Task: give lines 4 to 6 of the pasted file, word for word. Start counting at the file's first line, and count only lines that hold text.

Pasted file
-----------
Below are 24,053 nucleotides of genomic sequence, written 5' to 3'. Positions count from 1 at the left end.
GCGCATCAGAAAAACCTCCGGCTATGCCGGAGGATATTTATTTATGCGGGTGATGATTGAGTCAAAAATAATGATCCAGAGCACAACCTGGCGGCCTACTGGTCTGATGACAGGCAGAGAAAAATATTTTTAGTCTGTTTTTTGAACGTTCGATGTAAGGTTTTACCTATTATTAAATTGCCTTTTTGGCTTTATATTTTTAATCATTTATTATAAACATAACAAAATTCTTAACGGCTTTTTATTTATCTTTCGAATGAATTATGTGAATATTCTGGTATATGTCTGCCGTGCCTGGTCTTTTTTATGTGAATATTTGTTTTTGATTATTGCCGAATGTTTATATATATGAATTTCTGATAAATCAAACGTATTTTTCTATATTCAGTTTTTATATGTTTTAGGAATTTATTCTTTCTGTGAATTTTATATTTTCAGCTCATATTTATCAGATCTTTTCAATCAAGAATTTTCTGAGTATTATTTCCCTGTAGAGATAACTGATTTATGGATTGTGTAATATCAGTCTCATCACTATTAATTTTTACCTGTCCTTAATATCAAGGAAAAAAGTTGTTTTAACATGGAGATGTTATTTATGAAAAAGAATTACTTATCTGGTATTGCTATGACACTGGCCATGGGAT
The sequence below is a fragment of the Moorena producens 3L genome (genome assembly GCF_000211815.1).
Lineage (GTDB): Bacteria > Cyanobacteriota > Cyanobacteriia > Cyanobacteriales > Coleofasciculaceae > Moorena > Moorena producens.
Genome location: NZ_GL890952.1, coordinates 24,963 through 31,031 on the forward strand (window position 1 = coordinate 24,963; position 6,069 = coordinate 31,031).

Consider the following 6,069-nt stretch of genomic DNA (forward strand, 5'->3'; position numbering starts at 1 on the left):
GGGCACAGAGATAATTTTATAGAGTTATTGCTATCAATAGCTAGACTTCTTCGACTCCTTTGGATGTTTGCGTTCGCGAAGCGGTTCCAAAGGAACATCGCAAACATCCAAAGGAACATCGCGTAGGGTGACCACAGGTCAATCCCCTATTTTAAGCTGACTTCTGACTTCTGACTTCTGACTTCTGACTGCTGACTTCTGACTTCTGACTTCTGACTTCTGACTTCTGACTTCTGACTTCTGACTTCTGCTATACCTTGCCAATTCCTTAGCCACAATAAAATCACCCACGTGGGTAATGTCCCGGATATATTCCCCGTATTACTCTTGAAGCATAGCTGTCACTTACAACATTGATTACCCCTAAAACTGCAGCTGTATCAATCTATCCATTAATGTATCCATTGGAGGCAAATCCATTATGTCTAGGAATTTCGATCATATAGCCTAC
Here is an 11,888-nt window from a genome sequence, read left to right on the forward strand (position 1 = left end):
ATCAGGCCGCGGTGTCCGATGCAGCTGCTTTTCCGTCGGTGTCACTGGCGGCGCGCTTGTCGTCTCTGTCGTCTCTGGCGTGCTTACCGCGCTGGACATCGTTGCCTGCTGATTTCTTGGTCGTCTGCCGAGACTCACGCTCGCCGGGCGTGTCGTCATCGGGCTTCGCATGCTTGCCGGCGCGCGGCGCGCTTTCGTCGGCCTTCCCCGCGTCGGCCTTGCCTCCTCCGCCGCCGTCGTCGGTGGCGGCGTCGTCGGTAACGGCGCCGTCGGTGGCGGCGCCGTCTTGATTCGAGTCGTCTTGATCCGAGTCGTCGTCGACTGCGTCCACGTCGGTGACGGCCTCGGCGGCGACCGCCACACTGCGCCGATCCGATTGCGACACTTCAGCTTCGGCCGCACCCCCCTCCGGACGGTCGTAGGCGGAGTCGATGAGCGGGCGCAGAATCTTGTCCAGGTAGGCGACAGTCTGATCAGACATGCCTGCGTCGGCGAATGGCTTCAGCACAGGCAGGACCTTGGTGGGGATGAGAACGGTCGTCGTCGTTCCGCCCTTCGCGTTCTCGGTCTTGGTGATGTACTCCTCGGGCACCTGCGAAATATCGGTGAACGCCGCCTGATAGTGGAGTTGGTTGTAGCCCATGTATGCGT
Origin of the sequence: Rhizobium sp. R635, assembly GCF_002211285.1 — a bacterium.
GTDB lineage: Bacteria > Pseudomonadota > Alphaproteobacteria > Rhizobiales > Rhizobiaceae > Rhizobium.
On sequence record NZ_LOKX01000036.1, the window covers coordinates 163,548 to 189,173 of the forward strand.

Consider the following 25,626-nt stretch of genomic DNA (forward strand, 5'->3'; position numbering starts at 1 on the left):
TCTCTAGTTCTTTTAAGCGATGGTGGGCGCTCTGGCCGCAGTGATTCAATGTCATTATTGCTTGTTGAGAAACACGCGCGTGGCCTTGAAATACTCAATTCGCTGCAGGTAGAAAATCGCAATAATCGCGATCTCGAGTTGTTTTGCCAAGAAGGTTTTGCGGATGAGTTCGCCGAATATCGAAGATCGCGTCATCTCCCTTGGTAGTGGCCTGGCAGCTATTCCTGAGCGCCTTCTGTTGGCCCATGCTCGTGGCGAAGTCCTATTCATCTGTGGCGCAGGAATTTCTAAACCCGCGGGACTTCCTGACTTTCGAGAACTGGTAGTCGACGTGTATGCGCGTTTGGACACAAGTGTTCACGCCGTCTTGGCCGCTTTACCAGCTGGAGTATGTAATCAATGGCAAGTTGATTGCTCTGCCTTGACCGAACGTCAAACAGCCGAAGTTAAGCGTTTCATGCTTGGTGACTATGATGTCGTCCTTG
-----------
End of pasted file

Lineage (GTDB): Bacteria > Cyanobacteriota > Cyanobacteriia > Cyanobacteriales > Coleofasciculaceae > Moorena > Moorena producens.
Genome location: NZ_GL890952.1, coordinates 24,963 through 31,031 on the forward strand (window position 1 = coordinate 24,963; position 6,069 = coordinate 31,031).

Consider the following 6,069-nt stretch of genomic DNA (forward strand, 5'->3'; position numbering starts at 1 on the left):